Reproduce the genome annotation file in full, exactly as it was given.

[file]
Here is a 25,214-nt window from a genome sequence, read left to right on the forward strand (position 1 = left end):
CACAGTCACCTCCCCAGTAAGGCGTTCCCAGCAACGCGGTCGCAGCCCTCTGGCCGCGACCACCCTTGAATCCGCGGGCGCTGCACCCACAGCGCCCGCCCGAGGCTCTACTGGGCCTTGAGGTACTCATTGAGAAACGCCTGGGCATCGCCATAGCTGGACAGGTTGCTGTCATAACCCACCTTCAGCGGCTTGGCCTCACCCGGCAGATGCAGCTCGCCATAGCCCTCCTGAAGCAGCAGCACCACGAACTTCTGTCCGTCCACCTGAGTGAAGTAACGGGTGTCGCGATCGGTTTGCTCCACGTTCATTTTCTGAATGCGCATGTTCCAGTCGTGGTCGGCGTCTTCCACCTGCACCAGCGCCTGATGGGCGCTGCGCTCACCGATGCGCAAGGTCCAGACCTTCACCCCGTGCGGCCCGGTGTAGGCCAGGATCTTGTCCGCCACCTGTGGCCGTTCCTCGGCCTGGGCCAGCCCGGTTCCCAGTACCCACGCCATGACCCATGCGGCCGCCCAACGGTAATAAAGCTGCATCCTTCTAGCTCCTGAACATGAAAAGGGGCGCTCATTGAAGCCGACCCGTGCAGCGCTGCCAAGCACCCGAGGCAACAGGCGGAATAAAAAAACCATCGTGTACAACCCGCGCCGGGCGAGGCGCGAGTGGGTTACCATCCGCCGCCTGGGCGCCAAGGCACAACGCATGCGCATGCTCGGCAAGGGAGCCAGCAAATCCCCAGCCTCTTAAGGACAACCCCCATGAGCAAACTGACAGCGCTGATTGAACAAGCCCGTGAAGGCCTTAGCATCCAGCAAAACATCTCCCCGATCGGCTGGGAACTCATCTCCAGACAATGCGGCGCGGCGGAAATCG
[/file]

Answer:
Here is a 25,214-nt window from a genome sequence, read left to right on the forward strand (position 1 = left end):
CACAGTCACCTCCCCAGTAAGGCGTTCCCAGCAACGCGGTCGCAGCCCTCTGGCCGCGACCACCCTTGAATCCGCGGGCGCTGCACCCACAGCGCCCGCCCGAGGCTCTACTGGGCCTTGAGGTACTCATTGAGAAACGCCTGGGCATCGCCATAGCTGGACAGGTTGCTGTCATAACCCACCTTCAGCGGCTTGGCCTCACCCGGCAGATGCAGCTCGCCATAGCCCTCCTGAAGCAGCAGCACCACGAACTTCTGTCCGTCCACCTGAGTGAAGTAACGGGTGTCGCGATCGGTTTGCTCCACGTTCATTTTCTGAATGCGCATGTTCCAGTCGTGGTCGGCGTCTTCCACCTGCACCAGCGCCTGATGGGCGCTGCGCTCACCGATGCGCAAGGTCCAGACCTTCACCCCGTGCGGCCCGGTGTAGGCCAGGATCTTGTCCGCCACCTGTGGCCGTTCCTCGGCCTGGGCCAGCCCGGTTCCCAGTACCCACGCCATGACCCATGCGGCCGCCCAACGGTAATAAAGCTGCATCCTTCTAGCTCCTGAACATGAAAAGGGGCGCTCATTGAAGCCGACCCGTGCAGCGCTGCCAAGCACCCGAGGCAACAGGCGGAATAAAAAAACCATCGTGTACAACCCGCGCCGGGCGAGGCGCGAGTGGGTTACCATCCGCCGCCTGGGCGCCAAGGCACAACGCATGCGCATGCTCGGCAAGGGAGCCAGCAAATCCCCAGCCTCTTAAGGACAACCCCCATGAGCAAACTGACAGCGCTGATTGAACAAGCCCGTGAAGGCCTTAGCATCCAGCAAAACATCTCCCCGATCGGCTGGGAACTCATCTCCAGACAATGCGGCGCGGCGGAAATCG